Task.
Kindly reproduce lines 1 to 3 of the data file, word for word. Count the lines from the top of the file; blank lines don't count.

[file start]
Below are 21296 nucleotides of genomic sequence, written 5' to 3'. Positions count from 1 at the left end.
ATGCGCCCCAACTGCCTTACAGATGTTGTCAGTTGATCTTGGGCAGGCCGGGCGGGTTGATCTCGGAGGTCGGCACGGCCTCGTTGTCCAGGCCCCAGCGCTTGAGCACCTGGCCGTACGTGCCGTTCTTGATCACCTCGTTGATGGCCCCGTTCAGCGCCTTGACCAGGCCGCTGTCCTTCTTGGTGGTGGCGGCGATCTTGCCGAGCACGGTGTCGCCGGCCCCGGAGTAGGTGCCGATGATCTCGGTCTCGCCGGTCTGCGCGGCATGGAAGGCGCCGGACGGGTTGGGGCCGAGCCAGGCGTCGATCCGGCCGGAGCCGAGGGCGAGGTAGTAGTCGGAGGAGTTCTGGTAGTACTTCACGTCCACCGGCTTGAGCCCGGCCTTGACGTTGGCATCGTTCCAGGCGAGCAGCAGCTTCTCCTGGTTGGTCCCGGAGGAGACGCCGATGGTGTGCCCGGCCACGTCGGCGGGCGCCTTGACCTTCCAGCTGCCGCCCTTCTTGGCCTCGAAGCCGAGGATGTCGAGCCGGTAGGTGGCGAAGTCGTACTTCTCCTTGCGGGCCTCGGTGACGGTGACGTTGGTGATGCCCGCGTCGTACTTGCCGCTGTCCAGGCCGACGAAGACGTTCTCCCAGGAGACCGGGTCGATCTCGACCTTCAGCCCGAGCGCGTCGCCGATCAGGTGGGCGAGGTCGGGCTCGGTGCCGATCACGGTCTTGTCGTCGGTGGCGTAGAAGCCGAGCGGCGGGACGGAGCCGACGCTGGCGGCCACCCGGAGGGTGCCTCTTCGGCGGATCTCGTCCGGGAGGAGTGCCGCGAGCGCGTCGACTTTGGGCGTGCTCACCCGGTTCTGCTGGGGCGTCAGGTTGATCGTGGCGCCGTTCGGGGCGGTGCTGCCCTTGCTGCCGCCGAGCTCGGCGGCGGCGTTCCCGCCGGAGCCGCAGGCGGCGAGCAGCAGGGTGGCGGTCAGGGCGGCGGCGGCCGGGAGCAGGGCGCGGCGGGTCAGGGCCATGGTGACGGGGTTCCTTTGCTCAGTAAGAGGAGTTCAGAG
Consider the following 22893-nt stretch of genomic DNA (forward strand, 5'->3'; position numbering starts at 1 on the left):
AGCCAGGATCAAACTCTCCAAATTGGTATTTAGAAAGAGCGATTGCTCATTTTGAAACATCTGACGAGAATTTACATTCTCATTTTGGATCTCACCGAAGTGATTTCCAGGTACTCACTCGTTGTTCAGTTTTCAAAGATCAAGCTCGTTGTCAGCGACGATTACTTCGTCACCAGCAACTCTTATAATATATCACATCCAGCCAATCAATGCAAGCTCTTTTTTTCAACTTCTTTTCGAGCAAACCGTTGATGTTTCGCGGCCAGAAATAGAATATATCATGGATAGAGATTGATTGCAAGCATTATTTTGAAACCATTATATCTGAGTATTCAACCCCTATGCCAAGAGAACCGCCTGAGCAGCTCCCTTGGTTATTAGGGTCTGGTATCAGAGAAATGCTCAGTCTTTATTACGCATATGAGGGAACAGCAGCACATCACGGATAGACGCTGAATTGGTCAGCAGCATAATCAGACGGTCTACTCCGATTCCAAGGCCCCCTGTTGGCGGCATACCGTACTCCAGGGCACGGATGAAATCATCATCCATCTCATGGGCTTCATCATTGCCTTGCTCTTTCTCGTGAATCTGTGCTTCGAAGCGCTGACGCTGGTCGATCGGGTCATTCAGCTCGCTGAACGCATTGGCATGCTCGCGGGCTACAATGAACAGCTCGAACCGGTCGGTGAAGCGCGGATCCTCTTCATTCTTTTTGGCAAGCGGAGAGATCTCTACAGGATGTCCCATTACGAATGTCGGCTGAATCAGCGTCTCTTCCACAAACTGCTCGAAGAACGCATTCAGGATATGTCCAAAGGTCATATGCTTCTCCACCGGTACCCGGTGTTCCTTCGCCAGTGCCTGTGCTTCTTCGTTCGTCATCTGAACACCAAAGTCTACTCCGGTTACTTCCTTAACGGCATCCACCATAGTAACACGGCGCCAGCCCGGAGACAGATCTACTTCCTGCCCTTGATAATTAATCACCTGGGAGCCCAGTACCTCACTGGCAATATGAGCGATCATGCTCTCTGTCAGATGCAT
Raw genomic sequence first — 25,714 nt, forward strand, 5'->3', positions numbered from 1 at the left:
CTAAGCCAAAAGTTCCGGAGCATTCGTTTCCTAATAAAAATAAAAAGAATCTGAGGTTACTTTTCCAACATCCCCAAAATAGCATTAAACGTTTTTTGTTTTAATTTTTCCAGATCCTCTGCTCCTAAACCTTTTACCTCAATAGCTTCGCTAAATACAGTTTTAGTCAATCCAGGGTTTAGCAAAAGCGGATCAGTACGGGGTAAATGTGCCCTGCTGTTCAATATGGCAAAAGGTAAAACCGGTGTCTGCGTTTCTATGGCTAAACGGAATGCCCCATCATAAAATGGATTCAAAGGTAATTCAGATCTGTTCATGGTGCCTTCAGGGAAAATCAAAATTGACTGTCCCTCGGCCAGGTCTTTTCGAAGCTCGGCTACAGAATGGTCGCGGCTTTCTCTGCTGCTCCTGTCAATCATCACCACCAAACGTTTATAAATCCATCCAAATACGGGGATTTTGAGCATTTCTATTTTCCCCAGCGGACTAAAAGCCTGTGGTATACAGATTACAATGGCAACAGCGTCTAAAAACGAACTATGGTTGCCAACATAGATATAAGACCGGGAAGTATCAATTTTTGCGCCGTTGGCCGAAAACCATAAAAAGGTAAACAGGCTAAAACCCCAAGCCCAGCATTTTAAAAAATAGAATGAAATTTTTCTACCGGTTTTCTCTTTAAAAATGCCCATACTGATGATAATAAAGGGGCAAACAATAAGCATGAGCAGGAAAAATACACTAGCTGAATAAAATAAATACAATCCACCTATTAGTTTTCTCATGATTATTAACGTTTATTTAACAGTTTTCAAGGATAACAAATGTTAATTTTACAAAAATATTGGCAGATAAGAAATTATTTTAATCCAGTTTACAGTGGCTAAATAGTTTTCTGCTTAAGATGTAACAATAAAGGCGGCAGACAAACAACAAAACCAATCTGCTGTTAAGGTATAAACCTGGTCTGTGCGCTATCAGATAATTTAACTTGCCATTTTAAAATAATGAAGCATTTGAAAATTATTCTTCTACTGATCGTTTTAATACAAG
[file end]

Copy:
Below are 21296 nucleotides of genomic sequence, written 5' to 3'. Positions count from 1 at the left end.
ATGCGCCCCAACTGCCTTACAGATGTTGTCAGTTGATCTTGGGCAGGCCGGGCGGGTTGATCTCGGAGGTCGGCACGGCCTCGTTGTCCAGGCCCCAGCGCTTGAGCACCTGGCCGTACGTGCCGTTCTTGATCACCTCGTTGATGGCCCCGTTCAGCGCCTTGACCAGGCCGCTGTCCTTCTTGGTGGTGGCGGCGATCTTGCCGAGCACGGTGTCGCCGGCCCCGGAGTAGGTGCCGATGATCTCGGTCTCGCCGGTCTGCGCGGCATGGAAGGCGCCGGACGGGTTGGGGCCGAGCCAGGCGTCGATCCGGCCGGAGCCGAGGGCGAGGTAGTAGTCGGAGGAGTTCTGGTAGTACTTCACGTCCACCGGCTTGAGCCCGGCCTTGACGTTGGCATCGTTCCAGGCGAGCAGCAGCTTCTCCTGGTTGGTCCCGGAGGAGACGCCGATGGTGTGCCCGGCCACGTCGGCGGGCGCCTTGACCTTCCAGCTGCCGCCCTTCTTGGCCTCGAAGCCGAGGATGTCGAGCCGGTAGGTGGCGAAGTCGTACTTCTCCTTGCGGGCCTCGGTGACGGTGACGTTGGTGATGCCCGCGTCGTACTTGCCGCTGTCCAGGCCGACGAAGACGTTCTCCCAGGAGACCGGGTCGATCTCGACCTTCAGCCCGAGCGCGTCGCCGATCAGGTGGGCGAGGTCGGGCTCGGTGCCGATCACGGTCTTGTCGTCGGTGGCGTAGAAGCCGAGCGGCGGGACGGAGCCGACGCTGGCGGCCACCCGGAGGGTGCCTCTTCGGCGGATCTCGTCCGGGAGGAGTGCCGCGAGCGCGTCGACTTTGGGCGTGCTCACCCGGTTCTGCTGGGGCGTCAGGTTGATCGTGGCGCCGTTCGGGGCGGTGCTGCCCTTGCTGCCGCCGAGCTCGGCGGCGGCGTTCCCGCCGGAGCCGCAGGCGGCGAGCAGCAGGGTGGCGGTCAGGGCGGCGGCGGCCGGGAGCAGGGCGCGGCGGGTCAGGGCCATGGTGACGGGGTTCCTTTGCTCAGTAAGAGGAGTTCAGAG
Consider the following 22893-nt stretch of genomic DNA (forward strand, 5'->3'; position numbering starts at 1 on the left):